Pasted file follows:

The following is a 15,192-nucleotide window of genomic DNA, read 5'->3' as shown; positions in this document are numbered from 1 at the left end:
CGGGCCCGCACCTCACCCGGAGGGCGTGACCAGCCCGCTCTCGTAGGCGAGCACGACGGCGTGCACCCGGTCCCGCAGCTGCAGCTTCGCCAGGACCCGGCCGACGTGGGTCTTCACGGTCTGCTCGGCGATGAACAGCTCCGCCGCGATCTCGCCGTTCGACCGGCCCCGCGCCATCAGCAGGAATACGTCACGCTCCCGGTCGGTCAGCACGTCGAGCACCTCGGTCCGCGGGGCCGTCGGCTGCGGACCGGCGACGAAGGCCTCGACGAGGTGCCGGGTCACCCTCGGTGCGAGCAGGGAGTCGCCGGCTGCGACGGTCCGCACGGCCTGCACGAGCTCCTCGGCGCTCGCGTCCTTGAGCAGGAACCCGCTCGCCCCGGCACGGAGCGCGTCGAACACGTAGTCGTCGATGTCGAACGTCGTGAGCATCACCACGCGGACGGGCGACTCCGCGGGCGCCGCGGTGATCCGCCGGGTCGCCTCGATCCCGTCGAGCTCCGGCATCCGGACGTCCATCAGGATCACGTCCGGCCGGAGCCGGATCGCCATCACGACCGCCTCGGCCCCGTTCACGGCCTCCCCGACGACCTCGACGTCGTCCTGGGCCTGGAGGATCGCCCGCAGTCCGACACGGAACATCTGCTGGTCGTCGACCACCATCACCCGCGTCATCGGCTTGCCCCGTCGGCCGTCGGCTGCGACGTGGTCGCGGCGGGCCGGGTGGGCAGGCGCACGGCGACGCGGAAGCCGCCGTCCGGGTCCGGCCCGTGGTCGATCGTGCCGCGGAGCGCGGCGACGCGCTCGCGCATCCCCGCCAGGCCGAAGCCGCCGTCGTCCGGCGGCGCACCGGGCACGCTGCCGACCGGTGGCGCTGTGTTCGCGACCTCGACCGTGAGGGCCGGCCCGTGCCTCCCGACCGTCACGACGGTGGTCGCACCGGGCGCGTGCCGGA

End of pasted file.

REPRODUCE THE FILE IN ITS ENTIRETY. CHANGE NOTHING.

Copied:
The following is a 15,192-nucleotide window of genomic DNA, read 5'->3' as shown; positions in this document are numbered from 1 at the left end:
CGGGCCCGCACCTCACCCGGAGGGCGTGACCAGCCCGCTCTCGTAGGCGAGCACGACGGCGTGCACCCGGTCCCGCAGCTGCAGCTTCGCCAGGACCCGGCCGACGTGGGTCTTCACGGTCTGCTCGGCGATGAACAGCTCCGCCGCGATCTCGCCGTTCGACCGGCCCCGCGCCATCAGCAGGAATACGTCACGCTCCCGGTCGGTCAGCACGTCGAGCACCTCGGTCCGCGGGGCCGTCGGCTGCGGACCGGCGACGAAGGCCTCGACGAGGTGCCGGGTCACCCTCGGTGCGAGCAGGGAGTCGCCGGCTGCGACGGTCCGCACGGCCTGCACGAGCTCCTCGGCGCTCGCGTCCTTGAGCAGGAACCCGCTCGCCCCGGCACGGAGCGCGTCGAACACGTAGTCGTCGATGTCGAACGTCGTGAGCATCACCACGCGGACGGGCGACTCCGCGGGCGCCGCGGTGATCCGCCGGGTCGCCTCGATCCCGTCGAGCTCCGGCATCCGGACGTCCATCAGGATCACGTCCGGCCGGAGCCGGATCGCCATCACGACCGCCTCGGCCCCGTTCACGGCCTCCCCGACGACCTCGACGTCGTCCTGGGCCTGGAGGATCGCCCGCAGTCCGACACGGAACATCTGCTGGTCGTCGACCACCATCACCCGCGTCATCGGCTTGCCCCGTCGGCCGTCGGCTGCGACGTGGTCGCGGCGGGCCGGGTGGGCAGGCGCACGGCGACGCGGAAGCCGCCGTCCGGGTCCGGCCCGTGGTCGATCGTGCCGCGGAGCGCGGCGACGCGCTCGCGCATCCCCGCCAGGCCGAAGCCGCCGTCGTCCGGCGGCGCACCGGGCACGCTGCCGACCGGTGGCGCTGTGTTCGCGACCTCGACCGTGAGGGCCGGCCCGTGCCTCCCGACCGTCACGACGGTGGTCGCACCGGGCGCGTGCCGGA